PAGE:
It’s very common to see sports coaches, including trainers, who are not in great shape themselves. John is not one of those guys. He values his health and athletic performance, making them a priority in his life. Part of the motivation behind this passion comes from what he learned through his ability to have a long career. John explained, “Late in my career, I started having to pay more attention to my nutrition, flexibility, and how to recover more quickly. That’s a big factor as you get older as your recovery time takes longer.”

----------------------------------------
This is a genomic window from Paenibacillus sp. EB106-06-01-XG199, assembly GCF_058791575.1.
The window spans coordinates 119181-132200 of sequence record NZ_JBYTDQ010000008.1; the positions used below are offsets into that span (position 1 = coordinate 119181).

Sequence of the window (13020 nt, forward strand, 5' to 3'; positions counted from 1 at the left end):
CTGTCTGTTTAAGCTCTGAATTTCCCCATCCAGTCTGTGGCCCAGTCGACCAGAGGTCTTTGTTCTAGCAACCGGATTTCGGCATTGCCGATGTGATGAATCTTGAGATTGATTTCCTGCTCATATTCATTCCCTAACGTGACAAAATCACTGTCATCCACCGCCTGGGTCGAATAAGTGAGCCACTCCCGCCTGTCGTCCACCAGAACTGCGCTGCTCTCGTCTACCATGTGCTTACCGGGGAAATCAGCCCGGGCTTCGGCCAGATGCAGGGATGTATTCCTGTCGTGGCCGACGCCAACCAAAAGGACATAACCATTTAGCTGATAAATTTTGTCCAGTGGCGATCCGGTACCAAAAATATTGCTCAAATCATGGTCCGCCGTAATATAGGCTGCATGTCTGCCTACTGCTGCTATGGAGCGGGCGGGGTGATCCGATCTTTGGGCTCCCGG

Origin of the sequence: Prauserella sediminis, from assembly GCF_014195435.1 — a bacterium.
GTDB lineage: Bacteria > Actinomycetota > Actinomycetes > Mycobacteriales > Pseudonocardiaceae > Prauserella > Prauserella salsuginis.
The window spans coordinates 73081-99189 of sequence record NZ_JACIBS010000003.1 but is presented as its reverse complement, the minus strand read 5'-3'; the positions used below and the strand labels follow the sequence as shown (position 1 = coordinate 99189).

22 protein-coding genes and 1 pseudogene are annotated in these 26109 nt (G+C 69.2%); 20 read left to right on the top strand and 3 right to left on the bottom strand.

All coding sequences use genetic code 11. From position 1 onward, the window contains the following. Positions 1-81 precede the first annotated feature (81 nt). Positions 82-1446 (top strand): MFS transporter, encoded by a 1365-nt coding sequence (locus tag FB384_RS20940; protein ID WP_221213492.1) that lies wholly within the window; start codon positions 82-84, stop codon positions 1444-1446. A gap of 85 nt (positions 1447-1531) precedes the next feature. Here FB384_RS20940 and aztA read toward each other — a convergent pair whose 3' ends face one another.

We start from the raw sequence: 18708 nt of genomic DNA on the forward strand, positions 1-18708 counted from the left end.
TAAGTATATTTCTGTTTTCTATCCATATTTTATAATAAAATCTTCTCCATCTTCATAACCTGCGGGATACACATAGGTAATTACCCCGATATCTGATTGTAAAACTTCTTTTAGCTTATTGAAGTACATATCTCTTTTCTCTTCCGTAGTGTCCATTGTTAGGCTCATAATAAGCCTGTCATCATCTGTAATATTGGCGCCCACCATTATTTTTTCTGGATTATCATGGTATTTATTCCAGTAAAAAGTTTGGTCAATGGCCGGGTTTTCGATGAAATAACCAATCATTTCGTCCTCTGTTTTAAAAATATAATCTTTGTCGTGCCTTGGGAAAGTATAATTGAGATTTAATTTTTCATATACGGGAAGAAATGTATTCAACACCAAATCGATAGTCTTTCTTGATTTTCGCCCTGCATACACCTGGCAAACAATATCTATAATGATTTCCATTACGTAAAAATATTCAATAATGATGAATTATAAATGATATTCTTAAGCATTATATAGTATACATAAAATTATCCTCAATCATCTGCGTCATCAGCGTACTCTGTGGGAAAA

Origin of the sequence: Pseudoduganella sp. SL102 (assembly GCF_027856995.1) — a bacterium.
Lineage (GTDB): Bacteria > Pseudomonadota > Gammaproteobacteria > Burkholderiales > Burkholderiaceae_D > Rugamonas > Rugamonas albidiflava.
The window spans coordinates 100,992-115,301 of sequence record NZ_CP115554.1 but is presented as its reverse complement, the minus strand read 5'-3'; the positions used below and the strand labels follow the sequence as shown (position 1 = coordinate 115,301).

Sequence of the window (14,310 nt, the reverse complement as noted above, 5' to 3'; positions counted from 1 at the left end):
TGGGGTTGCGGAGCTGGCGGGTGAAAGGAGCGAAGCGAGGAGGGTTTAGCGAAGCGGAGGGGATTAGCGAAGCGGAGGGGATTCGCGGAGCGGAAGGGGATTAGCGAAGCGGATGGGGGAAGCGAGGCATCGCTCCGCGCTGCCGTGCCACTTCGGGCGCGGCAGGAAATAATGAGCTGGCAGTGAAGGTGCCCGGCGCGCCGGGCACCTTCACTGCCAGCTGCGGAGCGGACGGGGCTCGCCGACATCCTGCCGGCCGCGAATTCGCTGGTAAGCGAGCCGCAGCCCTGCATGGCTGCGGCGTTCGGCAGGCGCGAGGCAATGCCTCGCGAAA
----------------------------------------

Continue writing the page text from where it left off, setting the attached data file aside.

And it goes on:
Now that he’s leading kickers and punters, staying in shape is important to him because it allows him to be a better teacher. “I love to challenge my clients and I like to train with them,” John said. “I’m a better coach when I train with them than when I stand there with a whistle and a clipboard just telling them what to do. It’s most beneficial if I try to compete with them. And it inspires me to improve my game.”
John is a first-time nominee for the Pro Football Hall of Fame Class of 2016. Voting is now in progress.
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Posted on 10/13/2015 at 12:19:00 AM